The US Senate voted Mar. 13 to extend moratoria on federal oil and gas leasing on most of the Outer Continental Shelf as well as on developing oil shale resources.
The actions came on a pair of amendments to the budget bill for fiscal year 2009. Both proposed establishing a deficit-neutral reserve fund to encourage consumers to buy more-efficient wood stoves and install smart electricity meters. Both supported carbon capture and storage from coal. But they differed in their treatment of OCS leasing expansion and oil shale resources in Colorado, Utah, and Wyoming.
The first amendment, submitted by Sen. Bill Nelson (D-Fla.), deleted oil shale completely and limited OCS oil and gas development to areas not covered by congressional moratoria or presidential withdrawals. It passed by 56 to 43 votes.
Nelson proposed his amendment to head off one by Sen. LaMar Alexander (R-Tenn.), which was defeated by 51 to 47 votes despite Alexander’s limiting new federal OCS leasing to tracts off Virginia. “That is the proverbial camel’s nose under the tent and what we fight about each year: oil drilling off the coast,” the Floridian said.
Alexander responded that Nelson’s approach would strike provisions “which will tend to reduce the price of gasoline and reduce the price of natural gas and make us less dependent on people in other countries who are trying to kill us.”
His oil shale provision would have overturned a moratorium enacted as part of the US Department of Interior’s fiscal 2008 budget in December as part of the omnibus budget bill. This moratorium delays a program authorized under the 2005 Energy Policy Act.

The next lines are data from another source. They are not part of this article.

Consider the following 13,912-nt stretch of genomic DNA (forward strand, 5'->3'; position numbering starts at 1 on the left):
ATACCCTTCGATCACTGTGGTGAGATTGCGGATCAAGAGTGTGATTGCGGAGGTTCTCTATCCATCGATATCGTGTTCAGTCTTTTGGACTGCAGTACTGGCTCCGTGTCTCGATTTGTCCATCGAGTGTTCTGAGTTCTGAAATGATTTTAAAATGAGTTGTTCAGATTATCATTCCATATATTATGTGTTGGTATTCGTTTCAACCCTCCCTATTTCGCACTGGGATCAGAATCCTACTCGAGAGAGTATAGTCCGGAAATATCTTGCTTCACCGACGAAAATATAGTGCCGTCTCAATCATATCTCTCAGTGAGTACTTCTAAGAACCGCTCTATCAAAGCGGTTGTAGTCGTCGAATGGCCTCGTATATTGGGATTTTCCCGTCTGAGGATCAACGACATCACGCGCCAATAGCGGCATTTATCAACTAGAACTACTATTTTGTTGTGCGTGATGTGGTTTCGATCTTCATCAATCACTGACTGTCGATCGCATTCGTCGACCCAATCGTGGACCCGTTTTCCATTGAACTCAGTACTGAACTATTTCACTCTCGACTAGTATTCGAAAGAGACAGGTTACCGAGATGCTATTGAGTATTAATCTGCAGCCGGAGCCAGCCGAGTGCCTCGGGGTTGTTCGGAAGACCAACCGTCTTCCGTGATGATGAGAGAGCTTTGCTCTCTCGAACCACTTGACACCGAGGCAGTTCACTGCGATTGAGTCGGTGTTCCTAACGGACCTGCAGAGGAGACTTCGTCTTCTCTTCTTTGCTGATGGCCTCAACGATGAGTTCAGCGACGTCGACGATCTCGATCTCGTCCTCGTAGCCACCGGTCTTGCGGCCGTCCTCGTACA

Sen. Pete V. Domenici (R-NM), the Energy and Natural Resources Committee’s ranking minority member, said the oil shale program delay was “somebody in one of those states putting a moratorium on in appropriations with nobody around.” He said, “This senator wasn’t there. If I were there, it would not have happened. We would not have had a bill.”
But Sen. Ken Salazar (D-Colo.) said the Alexander amendment overturning the oil shale moratorium should be defeated. “We have a thoughtful way to move forward with that program. This is putting the horse ahead of the cart. This is the wrong way to go,” Salazar said.
In a statement after the Senate recessed for the day, Salazar said the US Bureau of Land Management “is rushing toward a commercial lease sale and the potential environmental impacts are unknown.” He said, “Because of this uncertainty, we do not even know whether state and local government support a commercial lease sale.”
Sen. Robert Menendez (D-NJ) opposed Alexander’s proposal because of its OCS provision. “If we want to end our addiction and we care about prices, then don’t do it by striking another vein, ultimately, of the same energy resource. We should do it by considering alternatives. This amendment does nothing about that but it does undermine the moratorium on the OCS,” he said.